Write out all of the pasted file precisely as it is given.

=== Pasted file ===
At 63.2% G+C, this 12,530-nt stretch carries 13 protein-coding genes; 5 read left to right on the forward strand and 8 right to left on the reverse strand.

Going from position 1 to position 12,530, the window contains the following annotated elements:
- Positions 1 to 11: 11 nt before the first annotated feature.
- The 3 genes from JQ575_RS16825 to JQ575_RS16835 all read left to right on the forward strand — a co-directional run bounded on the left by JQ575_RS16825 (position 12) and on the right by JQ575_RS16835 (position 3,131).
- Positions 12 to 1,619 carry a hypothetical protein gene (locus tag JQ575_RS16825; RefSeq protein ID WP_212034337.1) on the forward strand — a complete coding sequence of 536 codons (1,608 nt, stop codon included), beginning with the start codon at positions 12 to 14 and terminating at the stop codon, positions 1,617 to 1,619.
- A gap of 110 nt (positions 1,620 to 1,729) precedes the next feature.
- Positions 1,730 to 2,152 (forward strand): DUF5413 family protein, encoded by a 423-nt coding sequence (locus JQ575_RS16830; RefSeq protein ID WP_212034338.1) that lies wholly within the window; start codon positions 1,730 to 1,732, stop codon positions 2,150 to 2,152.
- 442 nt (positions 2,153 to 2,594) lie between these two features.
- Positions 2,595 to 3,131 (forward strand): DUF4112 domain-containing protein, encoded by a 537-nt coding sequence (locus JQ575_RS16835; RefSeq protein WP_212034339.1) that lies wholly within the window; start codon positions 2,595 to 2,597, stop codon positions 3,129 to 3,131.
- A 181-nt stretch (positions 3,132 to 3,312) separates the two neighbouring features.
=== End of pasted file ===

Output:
At 63.2% G+C, this 12,530-nt stretch carries 13 protein-coding genes; 5 read left to right on the forward strand and 8 right to left on the reverse strand.

Going from position 1 to position 12,530, the window contains the following annotated elements:
- Positions 1 to 11: 11 nt before the first annotated feature.
- The 3 genes from JQ575_RS16825 to JQ575_RS16835 all read left to right on the forward strand — a co-directional run bounded on the left by JQ575_RS16825 (position 12) and on the right by JQ575_RS16835 (position 3,131).
- Positions 12 to 1,619 carry a hypothetical protein gene (locus tag JQ575_RS16825; RefSeq protein ID WP_212034337.1) on the forward strand — a complete coding sequence of 536 codons (1,608 nt, stop codon included), beginning with the start codon at positions 12 to 14 and terminating at the stop codon, positions 1,617 to 1,619.
- A gap of 110 nt (positions 1,620 to 1,729) precedes the next feature.
- Positions 1,730 to 2,152 (forward strand): DUF5413 family protein, encoded by a 423-nt coding sequence (locus JQ575_RS16830; RefSeq protein ID WP_212034338.1) that lies wholly within the window; start codon positions 1,730 to 1,732, stop codon positions 2,150 to 2,152.
- 442 nt (positions 2,153 to 2,594) lie between these two features.
- Positions 2,595 to 3,131 (forward strand): DUF4112 domain-containing protein, encoded by a 537-nt coding sequence (locus JQ575_RS16835; RefSeq protein WP_212034339.1) that lies wholly within the window; start codon positions 2,595 to 2,597, stop codon positions 3,129 to 3,131.
- A 181-nt stretch (positions 3,132 to 3,312) separates the two neighbouring features.